When Damien Veal tells people what he does for a living the reaction is either one of fascination or horror.
The former teacher works as a correctional officer at Canberra’s Alexander Maconochie Centre, Australia’s newest major adult prison, which has repeatedly been in the news for all the wrong reasons.
Although it was designed to be a state-of-the-art model prison that focused on rehabilitation rather than punishment, the jail has been dogged almost from inception by reports of violence, drug use and failure to reform inmates.
Corrections Officer Damien Veal has been working for three years at the Alexander Maconochie Centre
CO Veal admits when he started at the jail ‘morale was pretty low comparatively’.
‘Working with people in the last six months there has been a real effort to bring everyone together and lift everyone up a little bit,’ he said.
In terms of his unusual career shift, the 46-year-old says being a prison guard is not ‘dissimilar in a lot of ways’ to being a teacher.
He admits some are surprised to find out his occupation because he doesn’t match the expectations of the tyrannical, perhaps even sadistic, prison guard as so often portrayed by Hollywood.
‘The reaction I get is quite mixed,’ he said.
‘Some people are quite fascinated about what it’s like.
CO Veal (pictured left) says the job of being a prison officer is very challenging because of th unexpected nature of the occupation
‘Some people are pretty horrified because they base it on the stereotypes that are out there but generally it’s “that’s very interesting” and wanting to find out more kind of response.’
For CO Veal the most challenging aspect is the unexpected nature of the job.
‘We are always living under the threat of incident – that’s the nature of the beast,’ he said.
‘Coming out of that is the camaraderie among staff, there are fantastic here and we all get on really well.
‘We all support each other really effectively.’
CO Veal said he had never been threatened or targeted but sometimes had to step in to break up fights and been in situations where he thought it could ‘turn bad’.
CO Veal says that people who meet him are often surprised that he doesn’t fit the ‘stereotype’ of a prison guard
Perhaps the most harrowing involved a riot of 27 inmates in November 2021 who refused to go back to their cells and fights broke out.
CO Veal said it had been an ‘intense situation’ where he spent 18 hours at the centre as the detainees torched an accommodation unit before a negotiated truce was reached.
‘It taught us a lot moving forward,’ he said of the experience.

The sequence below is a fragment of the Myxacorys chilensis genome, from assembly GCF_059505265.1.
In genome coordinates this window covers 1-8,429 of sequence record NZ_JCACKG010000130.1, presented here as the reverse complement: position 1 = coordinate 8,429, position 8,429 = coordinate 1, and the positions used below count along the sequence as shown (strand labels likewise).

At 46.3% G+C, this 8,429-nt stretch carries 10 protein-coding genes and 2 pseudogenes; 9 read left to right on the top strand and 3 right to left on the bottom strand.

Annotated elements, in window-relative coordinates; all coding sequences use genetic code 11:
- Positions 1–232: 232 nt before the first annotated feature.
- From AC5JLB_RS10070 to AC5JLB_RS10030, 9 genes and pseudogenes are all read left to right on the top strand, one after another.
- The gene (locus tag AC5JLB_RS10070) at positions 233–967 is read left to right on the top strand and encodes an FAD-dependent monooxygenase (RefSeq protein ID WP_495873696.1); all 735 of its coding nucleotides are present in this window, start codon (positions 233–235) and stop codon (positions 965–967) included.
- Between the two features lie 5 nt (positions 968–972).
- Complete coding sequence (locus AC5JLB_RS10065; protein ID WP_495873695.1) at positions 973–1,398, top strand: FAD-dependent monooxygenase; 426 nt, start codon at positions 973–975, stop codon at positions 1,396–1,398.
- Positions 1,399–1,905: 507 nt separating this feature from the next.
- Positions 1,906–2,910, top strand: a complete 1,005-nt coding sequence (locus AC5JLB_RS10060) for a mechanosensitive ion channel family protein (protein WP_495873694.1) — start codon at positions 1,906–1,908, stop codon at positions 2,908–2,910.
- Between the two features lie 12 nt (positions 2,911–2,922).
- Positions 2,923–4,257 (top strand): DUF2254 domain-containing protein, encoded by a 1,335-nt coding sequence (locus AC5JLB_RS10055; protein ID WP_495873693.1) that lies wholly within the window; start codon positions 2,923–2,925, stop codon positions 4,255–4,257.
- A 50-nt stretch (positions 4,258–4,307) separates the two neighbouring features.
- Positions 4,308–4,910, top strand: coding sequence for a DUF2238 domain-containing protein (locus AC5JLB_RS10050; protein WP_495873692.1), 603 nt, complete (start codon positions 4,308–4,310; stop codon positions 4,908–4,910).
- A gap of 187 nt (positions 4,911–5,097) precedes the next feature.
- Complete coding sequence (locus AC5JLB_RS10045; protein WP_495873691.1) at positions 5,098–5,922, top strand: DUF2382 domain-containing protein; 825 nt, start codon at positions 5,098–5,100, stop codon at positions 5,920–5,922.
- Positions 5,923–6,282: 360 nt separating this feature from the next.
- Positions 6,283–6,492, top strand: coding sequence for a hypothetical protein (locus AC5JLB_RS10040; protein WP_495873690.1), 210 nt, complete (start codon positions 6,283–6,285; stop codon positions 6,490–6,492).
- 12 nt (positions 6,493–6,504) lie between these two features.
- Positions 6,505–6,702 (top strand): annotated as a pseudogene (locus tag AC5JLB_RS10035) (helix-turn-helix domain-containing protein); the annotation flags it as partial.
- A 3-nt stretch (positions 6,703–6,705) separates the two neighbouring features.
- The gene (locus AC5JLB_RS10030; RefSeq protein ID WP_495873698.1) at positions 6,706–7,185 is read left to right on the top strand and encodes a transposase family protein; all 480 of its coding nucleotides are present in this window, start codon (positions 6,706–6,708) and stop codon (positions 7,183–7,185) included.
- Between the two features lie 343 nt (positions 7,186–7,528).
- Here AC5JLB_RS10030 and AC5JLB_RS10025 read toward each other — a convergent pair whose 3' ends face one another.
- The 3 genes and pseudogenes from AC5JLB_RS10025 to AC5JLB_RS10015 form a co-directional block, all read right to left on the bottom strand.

Co Veal decided to make the switch from teaching three years ago.
‘I wanted a challenge,’ he said.
‘I wanted to try something different as well but still feel I was making a contribution to the world.’
Three inmates take some exercise walking the corridor of the Alexander Maconochie Centre
To qualify he did 10-week course onsite and completed a certificate three qualification in Correctional Practice.
Salaries for ACT Corrections Officers start at $69,433 and can climb up to around $122,000 for the most senior ranks.
CO Veal said officers need a particular blend of traits to be successful in the job.
‘You need someone who is empathetic, realistic, responsive, flexible and able to move with the times and think creatively,’ he said.
‘It takes all sorts and we have all types of people working here but I think we all have those traits and characteristics.
‘It is a bit of give and take constantly responding to a shifting environment.
‘I find it quite challenging, I actually really like it.’
Although it is vital to build rapport with prisoners there is a fine line to tread, with an unspoken rule that he will never break.
‘We are friendly yes, but being a friend with inmates is a “no”.
‘Friendly works and if we are able to do more of that stuff on the coalface that eliminates potential issues.
‘I have thought that prisoners are trying to manipulate me, or use me. I am aware of it.’
The officer shot down some of the stereotypes of prison life from TV and the movies.
He said people in the ACT jail don’t form into ethnic groups or clans and newcomers didn’t have to prove themselves by ‘taking on’ the hardest prisoner in the unit.
A recent report into the Centre identified a lack of structure and boredom as being major problems with some inmates not bothering to get out of bed until lunchtime.
CO Veal admitted that was still happening in some areas.
However, he believed a new program that was rewarding and modelling positive behaviour was ‘shifting the focus away from punishment to reward’.
Corrections Officers must walk a fine line of being friendly with detainees but not becoming friends with them
‘It’s been really successful so far,’ CO Veal said.
‘I have been enjoying the new opportunities in the last six months.’
Asked whether his career swap would be permanent CO Veal said ‘at this stage absolutely’.
As much as he’s enjoying career satisfaction, it’s still a relief that it’s just a job.
‘It’s a nice feeling leaving each day of course,’ he said.